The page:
The Dystopian Homeschool

dystopian

Well, that was quite a week.

I’m not going to go into any of my feelings about the election here.  I’m sure you can guess them, or you can take a look at my Facebook page to see them (along with a lot of articles I’ve been writing for my new gig at Inquistr).

I went to our little UU church yesterday hoping that the minister would somehow rally us up, give us inspiration and new energy and directives to go back out there and magically make things better.  I realized afterwards that I sort of expect her to be like the pit crew that services the race cars in the Indy 500.  I screech in when everything is blowing and failing, and she is supposed to fill my tank and fixes my shortages, then I go speeding back into the fray again.

That didn’t happen.

Instead, she offered a scrambled-up sermon reworked from one she had already planned on preaching yesterday.  It turns out she didn’t plan on these election results either, and had originally written an intellectual sermon on dystopian worlds.

(Yeah, UU churches are like that.  Don’t come expecting a lot of talk about sins or bible quotes.)  😉

But in her mixed-up, crazy dystopian sermon, she said something that took me by surprise.  She said that dystopian stories are always written about some terrible time to come, but at some point we needed to acknowledge the truth —

We’re already in the terrible time, and we were before Tuesday.

“an imagined place or state in which everything is unpleasant or bad, typically a totalitarian or environmentally degraded one.”

Not exactly a cheerful thought, huh?

But it’s true for much of the world.  Sure, some of us have been existing in a fantastic little bubble for a while.  Some of us are white, straight, upper class, two-parent families who have been awfully blessed.  But for the poor, people with disabilities and chronic illnesses, people of color, people of other religions, LGBTQ families, refugees and others, things have already been unpleasant and bad.

Our environment is already degraded.  Climate change is a reality that’s affecting us more every year, from unpredictable winters to droughts to super-storms to rising sea levels.  Animals are going extinct at unprecedented rates.  Our air is poisoned.  Our water is contaminated.  The average child now has at least one chronic illness, not to mention the average adult.  We have finally reached the generation that is expected to live shorter lives than their parents. Scientists have been warning us for a while that it’s already too late to stop the catastrophic changes coming, and unless we radically change our ways of life very soon, we can’t even slow it down.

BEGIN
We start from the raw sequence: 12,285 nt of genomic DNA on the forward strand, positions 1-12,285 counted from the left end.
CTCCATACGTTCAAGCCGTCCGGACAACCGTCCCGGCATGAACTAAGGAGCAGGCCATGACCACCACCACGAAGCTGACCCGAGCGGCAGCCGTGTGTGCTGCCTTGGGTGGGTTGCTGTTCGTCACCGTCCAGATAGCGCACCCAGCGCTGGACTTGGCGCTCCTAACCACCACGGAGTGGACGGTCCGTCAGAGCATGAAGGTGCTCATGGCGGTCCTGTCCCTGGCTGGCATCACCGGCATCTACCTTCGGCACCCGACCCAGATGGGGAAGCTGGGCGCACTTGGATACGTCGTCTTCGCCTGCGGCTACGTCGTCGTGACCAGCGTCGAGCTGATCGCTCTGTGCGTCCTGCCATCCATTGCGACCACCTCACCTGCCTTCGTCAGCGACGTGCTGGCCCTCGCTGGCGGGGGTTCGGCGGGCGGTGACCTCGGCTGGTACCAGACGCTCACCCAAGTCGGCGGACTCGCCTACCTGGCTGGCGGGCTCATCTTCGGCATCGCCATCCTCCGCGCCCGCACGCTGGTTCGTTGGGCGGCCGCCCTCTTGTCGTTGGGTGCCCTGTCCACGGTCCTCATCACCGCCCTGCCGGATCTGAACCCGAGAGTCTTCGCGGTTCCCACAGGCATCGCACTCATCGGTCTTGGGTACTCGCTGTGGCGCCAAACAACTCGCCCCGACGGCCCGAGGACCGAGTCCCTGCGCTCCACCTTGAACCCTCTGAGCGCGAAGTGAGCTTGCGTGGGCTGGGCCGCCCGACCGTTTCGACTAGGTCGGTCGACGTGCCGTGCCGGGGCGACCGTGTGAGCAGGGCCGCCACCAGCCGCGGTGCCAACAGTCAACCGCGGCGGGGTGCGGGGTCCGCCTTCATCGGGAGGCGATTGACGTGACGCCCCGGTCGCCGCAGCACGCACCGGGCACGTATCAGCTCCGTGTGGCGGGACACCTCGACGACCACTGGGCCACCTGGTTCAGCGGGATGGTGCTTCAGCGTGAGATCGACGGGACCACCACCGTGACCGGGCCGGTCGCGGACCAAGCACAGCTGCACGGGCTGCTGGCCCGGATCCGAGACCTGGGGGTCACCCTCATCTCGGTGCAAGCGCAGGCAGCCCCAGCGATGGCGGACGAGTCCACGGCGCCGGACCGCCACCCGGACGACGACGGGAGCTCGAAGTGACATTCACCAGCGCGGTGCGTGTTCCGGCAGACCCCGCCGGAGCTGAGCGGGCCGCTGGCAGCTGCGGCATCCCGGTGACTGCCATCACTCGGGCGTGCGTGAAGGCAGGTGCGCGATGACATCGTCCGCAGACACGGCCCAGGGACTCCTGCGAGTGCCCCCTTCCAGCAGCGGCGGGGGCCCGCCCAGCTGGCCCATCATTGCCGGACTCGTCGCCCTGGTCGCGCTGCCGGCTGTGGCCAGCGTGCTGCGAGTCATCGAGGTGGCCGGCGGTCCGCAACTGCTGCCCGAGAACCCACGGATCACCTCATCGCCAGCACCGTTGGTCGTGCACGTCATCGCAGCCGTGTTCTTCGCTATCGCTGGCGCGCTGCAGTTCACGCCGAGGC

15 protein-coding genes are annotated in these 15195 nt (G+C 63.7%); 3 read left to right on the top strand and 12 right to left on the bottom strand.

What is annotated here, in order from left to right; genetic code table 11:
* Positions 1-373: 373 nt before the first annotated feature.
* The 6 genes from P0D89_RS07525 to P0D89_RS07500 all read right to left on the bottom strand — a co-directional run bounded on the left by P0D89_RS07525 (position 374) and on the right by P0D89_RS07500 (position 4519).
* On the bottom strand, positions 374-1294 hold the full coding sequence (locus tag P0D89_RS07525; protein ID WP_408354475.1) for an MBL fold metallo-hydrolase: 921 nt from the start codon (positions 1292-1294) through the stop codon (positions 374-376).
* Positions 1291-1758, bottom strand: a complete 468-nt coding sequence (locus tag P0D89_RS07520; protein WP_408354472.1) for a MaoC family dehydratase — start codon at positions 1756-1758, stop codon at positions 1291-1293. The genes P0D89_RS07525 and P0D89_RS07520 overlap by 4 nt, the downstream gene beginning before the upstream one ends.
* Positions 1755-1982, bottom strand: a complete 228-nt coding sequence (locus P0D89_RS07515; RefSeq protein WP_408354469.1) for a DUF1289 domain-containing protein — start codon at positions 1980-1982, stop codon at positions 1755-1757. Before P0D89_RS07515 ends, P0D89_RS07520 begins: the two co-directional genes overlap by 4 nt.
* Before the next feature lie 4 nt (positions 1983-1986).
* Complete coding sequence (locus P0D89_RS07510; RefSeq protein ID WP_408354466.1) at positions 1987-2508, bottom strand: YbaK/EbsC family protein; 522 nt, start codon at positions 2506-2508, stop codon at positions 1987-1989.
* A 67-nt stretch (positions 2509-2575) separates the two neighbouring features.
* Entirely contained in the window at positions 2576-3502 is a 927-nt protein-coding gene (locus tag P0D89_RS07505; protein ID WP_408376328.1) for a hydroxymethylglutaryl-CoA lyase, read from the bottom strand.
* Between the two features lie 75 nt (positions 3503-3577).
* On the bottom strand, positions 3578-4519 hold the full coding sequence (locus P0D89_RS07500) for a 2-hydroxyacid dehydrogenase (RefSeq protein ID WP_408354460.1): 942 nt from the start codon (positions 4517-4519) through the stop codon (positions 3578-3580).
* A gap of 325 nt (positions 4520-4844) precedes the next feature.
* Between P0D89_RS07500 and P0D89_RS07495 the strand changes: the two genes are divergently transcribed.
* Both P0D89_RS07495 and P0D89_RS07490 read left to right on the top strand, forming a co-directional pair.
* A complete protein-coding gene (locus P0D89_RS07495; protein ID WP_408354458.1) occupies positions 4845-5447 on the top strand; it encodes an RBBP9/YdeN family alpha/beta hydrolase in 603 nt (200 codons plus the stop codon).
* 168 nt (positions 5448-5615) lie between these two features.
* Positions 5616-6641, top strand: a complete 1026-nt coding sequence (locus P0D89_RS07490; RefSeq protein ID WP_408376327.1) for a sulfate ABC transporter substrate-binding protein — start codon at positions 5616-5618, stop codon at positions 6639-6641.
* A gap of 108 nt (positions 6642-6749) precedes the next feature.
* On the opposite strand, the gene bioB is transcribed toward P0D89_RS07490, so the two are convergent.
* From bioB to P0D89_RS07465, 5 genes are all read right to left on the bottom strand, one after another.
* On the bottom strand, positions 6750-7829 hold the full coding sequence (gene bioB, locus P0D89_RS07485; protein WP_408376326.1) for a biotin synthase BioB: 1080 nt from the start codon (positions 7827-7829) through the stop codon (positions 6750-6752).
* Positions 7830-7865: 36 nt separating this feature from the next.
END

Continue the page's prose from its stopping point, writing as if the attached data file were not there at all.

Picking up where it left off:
Well, huh.  Okay then!

While this is a pretty bleak conclusion to reach when one is already feeling pretty bleak, it also can be seen as liberating.  As Janis Joplin once sang, “Freedom is just another word for nothing left to lose.”

And how does that translate to homeschooling?  Or even parenting?  How do we protect our kids and give them hope, when things feel hopeless? 

Well, first we look to the people who already knew all this, who have had boots on the ground for a long time while.  DAPL protesters at Standing Rock.  Black Lives Matter organizers. Environmentalists. Even parents of vaccine injured children driving buses across the country to tell their stories.  People who act to be the change they want to see in the world.  They’re happy to train us, happy to have our help.  (Miley Cyrus has already set up a web site to match people to local organizations who could use help in whatever issues are close to your heart.)

And we teach our children.  We teach them how to make positive changes in the world and help others — and also how to take care of themselves when they’re feeling fragile and shocked by the dark in the world.  We need to model that, too, and take care of ourselves in the midst of all of this darkness.

We prepare them for all kinds of futures — not just a straight line into college and some utopian job waiting at the other side, but for learning trades and volunteering for the Peace Corps and taking gap years and starting businesses and doing freelance work and all of the many ways that we can live in the modern world.

We teach them how to live well on little money, how to meet their own needs, how to survive — not in some melodramatic sense like the zombie apocalypse, but in the sense of knowing how to do well in unpredictable times.  And how to share that knowledge to help our communities.

We fight the good fight, and raise aware kids who do the same.

And then we hug them and love them and read them stories and watch silly TV shows and play, because now, more than ever, they need boatloads of that, too.

safetypins